Dr. Katarina Norberg: Intercultural Education in Turbulent Times. Challenges and possibilities
Intercultural Education in Turbulent
Times. Challenges and possibilities
Associate Professor Katarina Norberg
Centre for Principal DevelopmentUmeå University, Umeå, Sweden
International conference „Integration Challenges in a Radicalizing World“
29 – 30 November 2016, Tallinn, Estonia
Intercultural Education in Turbulent Times.
Challenges and possibilities
Associate Professor Katarina Norberg
Centre for Principal Development
Umeå University, Umeå Sweden
Sweden – a multicultural society
• Long history of
Asylum seekers 2013, 2014,
2015 and 2016
National steering documents
• School Act and curricula based on
democratic values that
emphasizes all students’ right to
• Teaching must consider children
and pupils of different needs. They
shall be given support and
stimulus to promote their
development. The ambition is to
outbalance the children’s and
students different prerequisites to
profit by the teaching (School Act,
• Schools are in general viewed as important
social institutions, and education in particular is
viewed as “a primary means of facilitating the
harmonious development of a diverse society”
(Lumby & Heystek, 2011)
The complex of problems
• Swedishness is the starting point
for norms, ideals or goals for
remedial measures and teaching
• Social class, gender and ethnicity
matters when it comes to
• Assimilation and
• Diversity is the point of
• Interaction, relationships,
negotiations and respect
• OECD: Intercultural
education is an important
factor for students’
Social–Systems Model for Schools
(Cognition and motivation)
Hoy & Miskel, 2012)
Feedback loop -
between actual and
Structure that supports teaching and
• Structured meetings
• Language support
• Screening newly arrived
students’ competences and
• Intercultural education
included in quality assurance
• Routines for analysis and
evaluation of results
• Fora for increased and
improved interaction with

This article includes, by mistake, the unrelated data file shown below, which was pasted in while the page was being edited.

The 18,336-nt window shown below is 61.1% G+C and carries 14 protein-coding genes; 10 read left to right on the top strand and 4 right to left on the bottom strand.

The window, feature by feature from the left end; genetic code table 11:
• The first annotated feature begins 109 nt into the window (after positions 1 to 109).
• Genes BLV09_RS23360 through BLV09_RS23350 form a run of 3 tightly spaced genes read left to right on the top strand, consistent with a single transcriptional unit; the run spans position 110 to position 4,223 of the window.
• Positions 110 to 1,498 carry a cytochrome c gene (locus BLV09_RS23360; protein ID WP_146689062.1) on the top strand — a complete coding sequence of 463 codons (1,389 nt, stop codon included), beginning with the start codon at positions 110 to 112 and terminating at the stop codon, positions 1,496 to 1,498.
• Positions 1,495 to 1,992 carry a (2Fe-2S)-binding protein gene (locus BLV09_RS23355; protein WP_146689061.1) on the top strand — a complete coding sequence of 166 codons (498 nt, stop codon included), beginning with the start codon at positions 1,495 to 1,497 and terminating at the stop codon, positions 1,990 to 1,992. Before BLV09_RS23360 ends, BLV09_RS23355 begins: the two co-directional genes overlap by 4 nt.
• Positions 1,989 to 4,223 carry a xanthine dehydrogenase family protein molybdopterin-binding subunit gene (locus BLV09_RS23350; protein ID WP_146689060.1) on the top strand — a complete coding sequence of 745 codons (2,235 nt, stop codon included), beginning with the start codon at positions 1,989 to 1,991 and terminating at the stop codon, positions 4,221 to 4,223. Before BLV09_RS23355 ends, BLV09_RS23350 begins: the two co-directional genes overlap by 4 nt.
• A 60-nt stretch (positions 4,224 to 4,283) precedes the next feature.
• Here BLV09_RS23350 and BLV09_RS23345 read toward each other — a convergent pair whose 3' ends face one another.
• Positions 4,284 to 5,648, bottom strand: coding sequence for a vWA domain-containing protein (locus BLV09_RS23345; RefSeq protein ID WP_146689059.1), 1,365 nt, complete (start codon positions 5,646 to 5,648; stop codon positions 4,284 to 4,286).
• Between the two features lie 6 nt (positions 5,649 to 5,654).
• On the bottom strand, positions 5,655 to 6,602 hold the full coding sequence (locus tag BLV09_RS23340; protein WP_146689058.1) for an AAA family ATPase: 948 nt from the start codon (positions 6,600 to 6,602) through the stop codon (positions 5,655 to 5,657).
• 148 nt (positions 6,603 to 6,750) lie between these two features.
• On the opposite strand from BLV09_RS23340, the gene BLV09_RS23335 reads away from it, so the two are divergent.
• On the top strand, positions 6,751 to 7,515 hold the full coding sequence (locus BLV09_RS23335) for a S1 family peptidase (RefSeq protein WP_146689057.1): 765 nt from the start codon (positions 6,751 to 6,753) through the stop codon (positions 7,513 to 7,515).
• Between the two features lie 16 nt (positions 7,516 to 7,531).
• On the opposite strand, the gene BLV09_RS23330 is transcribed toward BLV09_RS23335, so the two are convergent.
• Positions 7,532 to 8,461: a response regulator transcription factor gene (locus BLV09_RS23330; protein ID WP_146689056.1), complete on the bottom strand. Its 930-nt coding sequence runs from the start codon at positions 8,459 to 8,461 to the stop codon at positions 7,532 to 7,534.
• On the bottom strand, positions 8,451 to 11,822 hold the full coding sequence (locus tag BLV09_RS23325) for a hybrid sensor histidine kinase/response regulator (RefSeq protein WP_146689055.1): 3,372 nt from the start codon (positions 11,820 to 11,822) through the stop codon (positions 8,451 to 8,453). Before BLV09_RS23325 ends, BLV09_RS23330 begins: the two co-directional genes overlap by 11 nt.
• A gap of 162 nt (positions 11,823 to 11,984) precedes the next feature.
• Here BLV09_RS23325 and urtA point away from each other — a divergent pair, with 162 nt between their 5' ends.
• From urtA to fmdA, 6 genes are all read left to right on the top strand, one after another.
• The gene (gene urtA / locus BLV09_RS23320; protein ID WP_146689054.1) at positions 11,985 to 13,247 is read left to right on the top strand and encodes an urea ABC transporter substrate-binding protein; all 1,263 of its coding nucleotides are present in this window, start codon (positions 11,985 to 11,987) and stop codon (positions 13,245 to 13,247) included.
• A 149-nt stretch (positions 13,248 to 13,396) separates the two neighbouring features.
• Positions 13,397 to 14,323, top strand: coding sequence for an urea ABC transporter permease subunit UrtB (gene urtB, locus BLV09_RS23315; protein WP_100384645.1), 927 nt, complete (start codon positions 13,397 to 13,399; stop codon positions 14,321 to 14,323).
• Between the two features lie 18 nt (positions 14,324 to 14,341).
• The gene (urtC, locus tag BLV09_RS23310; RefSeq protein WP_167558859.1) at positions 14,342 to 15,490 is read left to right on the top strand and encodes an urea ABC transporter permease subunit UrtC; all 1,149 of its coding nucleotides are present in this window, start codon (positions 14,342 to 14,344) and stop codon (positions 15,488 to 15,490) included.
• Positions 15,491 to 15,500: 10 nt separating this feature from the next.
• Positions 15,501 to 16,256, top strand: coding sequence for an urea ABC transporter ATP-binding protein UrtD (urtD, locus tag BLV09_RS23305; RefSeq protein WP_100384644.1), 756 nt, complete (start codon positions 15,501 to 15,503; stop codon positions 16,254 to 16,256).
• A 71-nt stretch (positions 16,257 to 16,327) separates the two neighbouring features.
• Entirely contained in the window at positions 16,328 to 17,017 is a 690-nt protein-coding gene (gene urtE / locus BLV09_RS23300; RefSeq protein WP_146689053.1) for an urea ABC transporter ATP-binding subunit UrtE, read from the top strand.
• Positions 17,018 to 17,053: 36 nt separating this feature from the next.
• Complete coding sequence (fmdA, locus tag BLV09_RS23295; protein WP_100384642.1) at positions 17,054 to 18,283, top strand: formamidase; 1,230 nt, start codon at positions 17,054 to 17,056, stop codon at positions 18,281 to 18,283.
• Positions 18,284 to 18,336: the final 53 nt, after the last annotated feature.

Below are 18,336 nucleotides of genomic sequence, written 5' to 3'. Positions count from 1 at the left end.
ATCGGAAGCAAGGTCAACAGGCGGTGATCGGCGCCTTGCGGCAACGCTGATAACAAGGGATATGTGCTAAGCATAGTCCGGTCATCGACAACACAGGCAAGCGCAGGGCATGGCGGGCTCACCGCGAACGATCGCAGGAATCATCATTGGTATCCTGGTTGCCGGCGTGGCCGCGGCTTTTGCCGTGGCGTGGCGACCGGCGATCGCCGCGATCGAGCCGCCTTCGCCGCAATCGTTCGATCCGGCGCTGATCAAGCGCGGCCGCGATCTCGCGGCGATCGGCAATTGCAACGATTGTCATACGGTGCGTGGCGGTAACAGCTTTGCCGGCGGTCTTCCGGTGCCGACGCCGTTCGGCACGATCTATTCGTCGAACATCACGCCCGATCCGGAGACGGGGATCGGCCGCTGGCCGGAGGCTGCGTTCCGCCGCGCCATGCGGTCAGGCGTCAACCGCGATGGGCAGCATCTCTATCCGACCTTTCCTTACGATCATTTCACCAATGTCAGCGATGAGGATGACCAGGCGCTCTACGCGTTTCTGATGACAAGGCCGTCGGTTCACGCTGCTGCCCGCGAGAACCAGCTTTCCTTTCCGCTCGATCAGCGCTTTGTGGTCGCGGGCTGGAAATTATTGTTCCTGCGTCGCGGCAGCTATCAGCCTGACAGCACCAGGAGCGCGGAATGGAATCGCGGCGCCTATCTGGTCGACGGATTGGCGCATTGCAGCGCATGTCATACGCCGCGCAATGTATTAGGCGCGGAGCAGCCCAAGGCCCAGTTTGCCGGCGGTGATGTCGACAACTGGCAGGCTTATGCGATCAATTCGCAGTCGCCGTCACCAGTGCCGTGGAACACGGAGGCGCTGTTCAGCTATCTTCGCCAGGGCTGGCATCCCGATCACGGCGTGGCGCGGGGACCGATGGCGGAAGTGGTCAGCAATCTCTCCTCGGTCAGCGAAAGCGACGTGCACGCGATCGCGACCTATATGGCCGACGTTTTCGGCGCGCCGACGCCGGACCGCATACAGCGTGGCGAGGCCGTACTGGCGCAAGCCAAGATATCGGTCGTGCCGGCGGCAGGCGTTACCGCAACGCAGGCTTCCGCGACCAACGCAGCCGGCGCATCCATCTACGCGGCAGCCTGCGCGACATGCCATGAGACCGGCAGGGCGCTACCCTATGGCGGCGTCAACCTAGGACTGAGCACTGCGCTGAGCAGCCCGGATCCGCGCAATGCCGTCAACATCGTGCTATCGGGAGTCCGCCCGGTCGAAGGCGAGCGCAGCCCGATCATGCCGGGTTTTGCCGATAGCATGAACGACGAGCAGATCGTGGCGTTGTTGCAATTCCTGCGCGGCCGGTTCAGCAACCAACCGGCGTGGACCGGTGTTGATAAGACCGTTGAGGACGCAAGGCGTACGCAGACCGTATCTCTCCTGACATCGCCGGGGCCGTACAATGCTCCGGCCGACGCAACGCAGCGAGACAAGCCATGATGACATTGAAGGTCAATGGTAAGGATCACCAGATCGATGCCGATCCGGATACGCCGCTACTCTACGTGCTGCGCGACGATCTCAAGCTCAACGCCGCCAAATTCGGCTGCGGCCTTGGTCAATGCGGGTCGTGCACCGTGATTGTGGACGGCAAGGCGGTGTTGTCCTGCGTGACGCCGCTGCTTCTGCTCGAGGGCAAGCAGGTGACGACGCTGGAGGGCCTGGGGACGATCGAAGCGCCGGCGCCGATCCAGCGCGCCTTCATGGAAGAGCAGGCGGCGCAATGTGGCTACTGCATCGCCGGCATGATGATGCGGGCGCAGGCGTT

• A culture that
• From we/them to us
• From deficit
perspective to critical
analysis of teaching
• The importance of
analyzing and challenge
prevailing norms to
discover power relations
consequences for learning
competences at all
• The school has a democratic mission
• The school’s task is to adapt and develop
optimally supportive structures and culture.
• Walk the diversity walk
• To defend children’s and students’ rights is a
significant task for all school personnel
Thank you for listening
• Anderson, A, Hamilton R., Moore, D., Loewen, D. and Frater Mathiesson, K. (2004), “Education of refugee
children. Theoretical perspectives and best practice”, in Hamilton, R. and Moore, D. (Eds), Educational
Interventions for Refugee Children. Theoretical perspectives and implementing best practice, London, Routledge
Falmer, pp. 1-11.
• Axelsson, A and Nilsson, J. (2013), “’Welcome to Sweden…: Newly Arrived Students’ Experiences of Pedagogical
and Social Provision in Introductory and Regular Classes”, International Electronic Journal of Elementary
Education, Vol. 6 No 1, Pp. 137-164.
• Bouakaz, L. (2007), Parental involvement in school. What hinders and what promotes parental involvement in an
urban school, Malmö, Malmö University.
• Day, C. and Leithwood, K. (2007), Successful principal leadership in times of change. An international
perspective, Dordrecht, Springer.
• Day, C. (2005). Principal who sustain success: Making a difference in schools in challenging circumstances.
International Journal of Leadership in Education, 8(4), 273-290.
• Gunter, H. M. (2006). Educational leadership and the challenge of diversity. Educational Management
Administration & Leadership, 34(2), 257-268.
• Hamilton, R. (2004), ”Schools, teachers and education of refugee children”, in Hamilton, R. and Moore, D. (Eds),
Educational Interventions for Refugee Children. Theoretical perspectives and implementing best practice, London,
Routledge Falmer, pp. 83-96.
• Hoy, W. K., & Miskel, C. G. (2012). Educational Administration. Theory, Research and Practice (9 Rev ed.). New
York: McGraw Hill.
• Lumby, J. and Heystek, J. (2011). “Leadership identity in ethnically diverse schools in South Africa and England”,
Educational Management Administration & Leadership, Vol. 40 No. 1, pp. 4-20.
• OECD. (2016), Immigrant students at School. Easing the journey towards integration. OECD Publishing.
Presentation given at International conference
Integration Challenges in a Radicalising World
29 – 30 November 2016 in Tallinn, Estonia
For more conference materials and presentations
please visit www.misakonverents.ee